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. Last Updated: 07/27/2016

Reversal of Forex Rule Applauded

Proponents of freer currency trading are hailing a court ruling easing the Central Bank's grip on markets and vowed to take further legal action to dismantle what they saw as remaining restrictions.

Late Monday, the Supreme Court struck down a Central Bank instruction obliging companies to sell 50 percent of export revenues on a special trading session of eight exchanges known as the unified session.

The court ruling left intact the requirement to sell 50 percent of foreign currency earnings to the central bank, but sellers would now be free to choose their markets.

The Moscow Stock Exchange said it would press on with its legal action to remove the obligation to sell currency earnings.

The exchange's alternative foreign currency trade floor operates outside the unified session.

"This was the first step toward removing all regulations obliging private companies to sell currency, and we intend to challenge it in the Constitutional Court," said Alexei Mamontov, first vice president of the Moscow Stock Exchange.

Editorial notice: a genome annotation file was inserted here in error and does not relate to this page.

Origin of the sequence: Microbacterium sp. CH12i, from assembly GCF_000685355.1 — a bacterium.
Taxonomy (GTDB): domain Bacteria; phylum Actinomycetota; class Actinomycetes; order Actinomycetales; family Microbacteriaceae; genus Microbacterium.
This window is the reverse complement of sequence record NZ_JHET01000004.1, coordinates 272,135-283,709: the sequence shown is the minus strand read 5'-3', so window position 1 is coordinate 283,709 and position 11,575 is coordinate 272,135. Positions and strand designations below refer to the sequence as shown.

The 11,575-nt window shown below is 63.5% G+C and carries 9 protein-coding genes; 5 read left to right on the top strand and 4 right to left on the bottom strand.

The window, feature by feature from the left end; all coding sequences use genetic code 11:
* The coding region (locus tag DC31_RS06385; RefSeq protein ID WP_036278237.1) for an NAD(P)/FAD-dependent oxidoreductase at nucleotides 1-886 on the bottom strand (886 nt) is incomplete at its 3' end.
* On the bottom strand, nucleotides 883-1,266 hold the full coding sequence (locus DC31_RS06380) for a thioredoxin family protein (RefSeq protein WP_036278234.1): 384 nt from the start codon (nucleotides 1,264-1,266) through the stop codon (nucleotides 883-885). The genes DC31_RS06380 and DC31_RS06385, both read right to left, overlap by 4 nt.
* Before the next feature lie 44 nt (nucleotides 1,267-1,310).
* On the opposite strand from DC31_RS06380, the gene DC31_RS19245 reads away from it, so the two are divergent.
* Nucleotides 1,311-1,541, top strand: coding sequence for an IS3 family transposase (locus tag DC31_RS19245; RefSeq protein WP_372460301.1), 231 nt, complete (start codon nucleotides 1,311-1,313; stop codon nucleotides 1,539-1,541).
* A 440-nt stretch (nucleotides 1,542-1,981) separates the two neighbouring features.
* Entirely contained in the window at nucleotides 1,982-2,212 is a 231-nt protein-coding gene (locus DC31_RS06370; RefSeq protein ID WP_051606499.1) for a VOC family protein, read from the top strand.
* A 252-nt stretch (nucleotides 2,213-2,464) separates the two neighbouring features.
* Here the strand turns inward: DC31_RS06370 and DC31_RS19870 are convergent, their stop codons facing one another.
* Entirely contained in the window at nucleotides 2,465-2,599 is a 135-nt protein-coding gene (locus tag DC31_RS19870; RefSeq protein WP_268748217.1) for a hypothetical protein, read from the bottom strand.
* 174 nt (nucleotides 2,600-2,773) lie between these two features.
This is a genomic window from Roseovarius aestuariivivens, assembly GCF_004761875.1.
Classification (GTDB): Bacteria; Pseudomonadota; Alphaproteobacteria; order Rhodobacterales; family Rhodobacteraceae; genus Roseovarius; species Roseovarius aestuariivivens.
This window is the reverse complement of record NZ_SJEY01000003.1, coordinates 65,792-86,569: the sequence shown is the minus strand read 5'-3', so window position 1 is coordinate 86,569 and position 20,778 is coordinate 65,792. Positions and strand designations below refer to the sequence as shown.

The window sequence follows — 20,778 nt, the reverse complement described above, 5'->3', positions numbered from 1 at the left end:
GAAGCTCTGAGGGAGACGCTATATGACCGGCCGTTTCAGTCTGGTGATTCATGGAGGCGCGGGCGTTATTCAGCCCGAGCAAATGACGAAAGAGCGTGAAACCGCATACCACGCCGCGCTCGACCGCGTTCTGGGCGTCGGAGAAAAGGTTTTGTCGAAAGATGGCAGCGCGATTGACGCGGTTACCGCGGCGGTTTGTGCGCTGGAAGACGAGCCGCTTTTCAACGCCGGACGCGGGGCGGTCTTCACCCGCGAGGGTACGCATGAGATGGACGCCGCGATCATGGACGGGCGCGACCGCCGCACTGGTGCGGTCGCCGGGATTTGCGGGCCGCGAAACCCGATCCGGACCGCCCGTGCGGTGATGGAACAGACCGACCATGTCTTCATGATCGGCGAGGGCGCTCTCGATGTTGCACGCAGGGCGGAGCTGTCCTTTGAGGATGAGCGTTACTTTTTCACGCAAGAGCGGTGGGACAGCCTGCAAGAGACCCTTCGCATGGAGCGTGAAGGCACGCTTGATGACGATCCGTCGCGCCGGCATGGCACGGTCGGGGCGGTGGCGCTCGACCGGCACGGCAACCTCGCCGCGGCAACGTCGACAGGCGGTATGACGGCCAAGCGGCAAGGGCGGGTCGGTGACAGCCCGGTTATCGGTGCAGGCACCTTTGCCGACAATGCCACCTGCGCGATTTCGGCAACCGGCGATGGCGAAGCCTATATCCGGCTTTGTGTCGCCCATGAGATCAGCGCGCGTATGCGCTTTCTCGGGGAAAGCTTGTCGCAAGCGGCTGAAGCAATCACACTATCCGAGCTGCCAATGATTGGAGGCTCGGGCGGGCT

The unified trading session is tightly controlled by the Central Bank. The policy was adopted in the months after Russia's August 1998 financial crisis, when a volatile ruble had to withstand harsh speculative attacks.

Exporters were also upset with the practice as they had to pay a 0.06 percent commission to the Moscow Interbank Currency Exchange, which accounts for the bulk of unified session volume.

MICEX declined any comment on the court's ruling.

The Central Bank said Tuesday it would appeal.

Bankers hailed the outcome.

"The change would be beneficial for companies as it would allow them to avoid paying commission and give them the right to sell currency directly to banks and their clients," said Natalya Orlova, a chief economist with Alfa Bank.

"It would also give a positive impetus to the development of the interbank currency exchange market."